Dutch Art at the Burnaby Art Gallery

Blue mountains and broke artists.

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In 1660, the artist Rembrandt van Rijn (1606-1669) was forced to sell his house and printing press in order to satisfy his creditors. Never particularly good with money, Rembrandt had built a very successful career, supplementing his income earned from his many religious and portrait paintings with the profits from the sale of his etchings, which number around 300. While not expensive when sold individually, Rembrandt could produce about 1,000 impressions from a single plate, which, when eagerly collected by the buying public, would build his international fame as well as his fortune. After his press was sold, Rembrandt never produced another print. Two of his prints, a self-portrait executed in 1638, when the artist was at the height of his career, and a second print, showing the head of his beloved first wife, Saskia, currently hang next to each other on the walls of the Burnaby Art Gallery, as part of two temporary exhibits, running until November 17.

These two exhibits, Storms and Bright Skies: Three Centuries of Dutch Landscapes and Inner Realms: Dutch Portraits, feature works on paper from the National Gallery of Canada and the Art Gallery of Greater Victoria respectively. As the third largest public art collection in B.C., and the only museum in the country with a dedicated collection of works on paper, the Burnaby Art Gallery is well set up to transport visitors to the land of windmills and canals.

Among the works on display are a number of remarkable pen and ink and charcoal drawings of real and imagined landscapes, including Jan Brueghel the Elder’s Mountain Landscape. Brueghel’s distant mountains are painted with a blue wash, recalling Leonardo da Vinci’s advice that mountains seen from far away appear to the eye not white or brown, but blue, and thus should be painted so.

Two black chalk drawings by Simon de Vlieger were probably studies made for a much larger painting project. Vlieger likely used chalk, instead of pen and ink, in order to capture the trees while sitting outside, a practical decision given how unwieldy an ink pot might be as one sits in the middle of a field or forest. Vlieger would have taken his chalk drawings back to his studio where he could incorporate them into a larger composition.

Many of the landscapes recall the Renaissance Italian way of depicting rural scenery and it is important to recognize that many of these Dutch artists became familiar with this style not necessarily through travel to Italy, but by collecting prints by Renaissance artists such as Raphael, Michelangelo and later, Annibale Caracci. Part of a series of landscapes, the Herman Naiwincx etching called The Cascade illustrates the way in which Dutch artists were influenced by these Italian models, with its rushing river and idealized hamlet on the hill behind.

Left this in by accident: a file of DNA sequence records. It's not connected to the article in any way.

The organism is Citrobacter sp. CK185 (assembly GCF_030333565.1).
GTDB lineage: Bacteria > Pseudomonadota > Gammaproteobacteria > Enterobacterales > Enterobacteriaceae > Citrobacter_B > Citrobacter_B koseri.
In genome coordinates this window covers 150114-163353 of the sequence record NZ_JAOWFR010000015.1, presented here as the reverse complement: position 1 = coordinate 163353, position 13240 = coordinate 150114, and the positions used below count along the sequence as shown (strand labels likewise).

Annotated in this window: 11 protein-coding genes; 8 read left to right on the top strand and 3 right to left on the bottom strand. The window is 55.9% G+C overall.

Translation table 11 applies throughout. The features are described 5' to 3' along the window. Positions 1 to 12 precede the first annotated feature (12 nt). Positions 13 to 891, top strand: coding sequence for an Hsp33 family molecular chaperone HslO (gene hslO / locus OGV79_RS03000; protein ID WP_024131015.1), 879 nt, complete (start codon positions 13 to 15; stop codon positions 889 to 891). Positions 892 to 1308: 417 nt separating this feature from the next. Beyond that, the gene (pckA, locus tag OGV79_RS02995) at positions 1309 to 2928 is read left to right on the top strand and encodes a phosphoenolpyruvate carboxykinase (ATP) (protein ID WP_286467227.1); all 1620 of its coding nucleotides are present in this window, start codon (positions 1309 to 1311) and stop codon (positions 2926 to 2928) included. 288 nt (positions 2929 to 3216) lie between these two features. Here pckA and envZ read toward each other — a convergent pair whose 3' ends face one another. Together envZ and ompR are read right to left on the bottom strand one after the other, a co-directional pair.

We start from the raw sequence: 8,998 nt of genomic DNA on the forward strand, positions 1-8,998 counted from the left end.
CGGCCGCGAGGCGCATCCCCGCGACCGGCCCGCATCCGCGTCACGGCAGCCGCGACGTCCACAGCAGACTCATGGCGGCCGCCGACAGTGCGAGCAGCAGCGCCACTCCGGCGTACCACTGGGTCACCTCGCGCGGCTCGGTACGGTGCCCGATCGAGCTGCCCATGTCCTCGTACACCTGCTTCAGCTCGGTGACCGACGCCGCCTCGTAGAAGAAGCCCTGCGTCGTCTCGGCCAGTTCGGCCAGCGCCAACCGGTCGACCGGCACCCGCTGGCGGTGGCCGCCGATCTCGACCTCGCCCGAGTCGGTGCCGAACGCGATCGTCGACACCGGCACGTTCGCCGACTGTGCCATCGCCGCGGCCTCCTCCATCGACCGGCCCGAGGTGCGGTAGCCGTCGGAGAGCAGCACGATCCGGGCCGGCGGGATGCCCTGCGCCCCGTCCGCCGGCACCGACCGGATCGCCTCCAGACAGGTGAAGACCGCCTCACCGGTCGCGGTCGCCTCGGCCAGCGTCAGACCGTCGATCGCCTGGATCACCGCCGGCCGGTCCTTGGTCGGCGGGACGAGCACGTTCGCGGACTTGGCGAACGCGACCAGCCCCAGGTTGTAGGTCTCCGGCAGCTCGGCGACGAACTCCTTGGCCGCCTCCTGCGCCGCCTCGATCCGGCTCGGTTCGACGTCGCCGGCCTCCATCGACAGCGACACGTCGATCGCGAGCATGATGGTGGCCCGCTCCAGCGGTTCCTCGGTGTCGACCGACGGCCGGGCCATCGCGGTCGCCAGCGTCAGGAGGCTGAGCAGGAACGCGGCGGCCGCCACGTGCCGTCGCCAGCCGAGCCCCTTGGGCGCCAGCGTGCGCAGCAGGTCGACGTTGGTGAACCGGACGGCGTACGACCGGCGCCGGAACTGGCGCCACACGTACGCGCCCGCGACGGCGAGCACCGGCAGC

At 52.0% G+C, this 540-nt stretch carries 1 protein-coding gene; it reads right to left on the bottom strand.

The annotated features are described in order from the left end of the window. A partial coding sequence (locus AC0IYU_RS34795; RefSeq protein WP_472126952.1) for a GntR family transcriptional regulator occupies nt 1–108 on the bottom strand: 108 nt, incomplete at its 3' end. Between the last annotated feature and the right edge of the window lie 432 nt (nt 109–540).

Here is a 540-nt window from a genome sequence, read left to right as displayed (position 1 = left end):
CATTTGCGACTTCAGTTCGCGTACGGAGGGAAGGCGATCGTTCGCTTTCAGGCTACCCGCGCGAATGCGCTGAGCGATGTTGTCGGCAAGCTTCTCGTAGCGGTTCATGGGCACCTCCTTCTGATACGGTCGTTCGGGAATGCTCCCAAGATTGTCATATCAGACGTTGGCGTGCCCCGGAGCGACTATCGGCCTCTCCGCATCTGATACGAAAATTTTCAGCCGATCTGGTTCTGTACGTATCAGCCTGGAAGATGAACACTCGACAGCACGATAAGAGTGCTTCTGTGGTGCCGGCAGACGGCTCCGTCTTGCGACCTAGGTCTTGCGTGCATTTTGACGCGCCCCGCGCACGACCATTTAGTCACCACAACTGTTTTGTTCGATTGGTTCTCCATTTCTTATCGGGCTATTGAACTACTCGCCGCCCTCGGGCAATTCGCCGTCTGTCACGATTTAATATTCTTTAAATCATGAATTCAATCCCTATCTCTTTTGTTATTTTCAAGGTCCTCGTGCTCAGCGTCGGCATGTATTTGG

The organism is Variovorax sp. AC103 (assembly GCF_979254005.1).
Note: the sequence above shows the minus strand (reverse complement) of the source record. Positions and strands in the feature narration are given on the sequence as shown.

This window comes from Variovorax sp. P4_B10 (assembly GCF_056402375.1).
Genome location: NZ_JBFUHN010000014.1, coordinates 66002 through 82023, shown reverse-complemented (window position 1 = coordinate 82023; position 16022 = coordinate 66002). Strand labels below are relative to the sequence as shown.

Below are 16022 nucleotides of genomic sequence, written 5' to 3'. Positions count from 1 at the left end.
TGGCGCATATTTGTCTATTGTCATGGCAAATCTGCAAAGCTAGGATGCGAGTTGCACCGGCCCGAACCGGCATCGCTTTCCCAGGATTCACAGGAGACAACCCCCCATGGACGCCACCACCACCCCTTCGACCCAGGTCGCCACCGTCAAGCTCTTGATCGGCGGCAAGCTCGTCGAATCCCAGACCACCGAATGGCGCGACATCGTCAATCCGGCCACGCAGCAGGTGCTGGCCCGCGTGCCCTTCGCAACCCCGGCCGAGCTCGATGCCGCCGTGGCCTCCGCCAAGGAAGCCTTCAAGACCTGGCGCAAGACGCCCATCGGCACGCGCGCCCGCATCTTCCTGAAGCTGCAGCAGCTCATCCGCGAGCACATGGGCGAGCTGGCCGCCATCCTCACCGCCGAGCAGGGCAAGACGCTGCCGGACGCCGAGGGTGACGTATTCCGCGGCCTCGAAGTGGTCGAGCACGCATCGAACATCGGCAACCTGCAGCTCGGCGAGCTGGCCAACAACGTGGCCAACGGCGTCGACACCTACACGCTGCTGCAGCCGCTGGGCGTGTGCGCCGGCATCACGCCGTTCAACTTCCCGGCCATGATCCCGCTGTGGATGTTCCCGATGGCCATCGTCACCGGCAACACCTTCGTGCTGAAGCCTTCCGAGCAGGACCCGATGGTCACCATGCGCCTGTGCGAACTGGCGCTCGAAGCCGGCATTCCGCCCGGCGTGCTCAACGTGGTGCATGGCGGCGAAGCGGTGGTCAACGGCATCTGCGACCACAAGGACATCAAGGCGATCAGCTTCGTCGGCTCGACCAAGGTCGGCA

Prints and drawings such as these encourage, and in some cases, require, close looking. In the Renaissance, etching was considered a painter’s art, given that the technique is basically drawing in wax onto a metal plate. When dipped in acid, the lines that the artist has made in the wax allow the acid to eat away at the metal, while the areas still covered in wax are protected from the acid. Unlike engraving, where an artist has to carve into the metal plate, etching requires little specialist knowledge and would allow a painter to work in much the same way they might with pen and paper. However, the ability to reproduce a print, rather than a drawing or painting, enabled the artist to build their reputation and their bank balance.

For centuries, collectors have amassed the work of these artists, binding them in albums in order to protect them from damage and wear. Works on paper should only be displayed for three months at a time, and while these works are treated with great care now, previous generations of collectors thought nothing of marking the prints and drawings that they owned with personalized marks. In the exhibit, Rembrandt’s beautiful etching, The Windmill, sports a small collector’s mark in the upper right hand corner, allowing us, hypothetically, to track the print’s previous owner.

In Rembrandt’s case, a signature was not always necessary, but for lesser-known artists, it was essential that they sign their print. Ludolf Backhuysen did just this in his two etchings, Seascape with an Anchored Ship and Ship on a Rough Sea, both from 1701, signing in tiny Latin print, “L Backhuisen Fec[it] et exc:[udit] cum Privil[egem]: ordin: Holland: et West Frisiae,” meaning L. Backhuisen made and printed this, with the privilege of Holland and West Frisia. This signature allowed Backhuysen not only to claim authorship, but also to celebrate the monopoly he had on this print, protecting his work from counterfeiters. In order to see Backhuysen’s signature and many other tiny details in these two exhibits, bring your magnifying glass to the Burnaby Art Gallery and prepare to be amazed.

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Post Date:

September 11, 2013

Updated:

September 17, 2013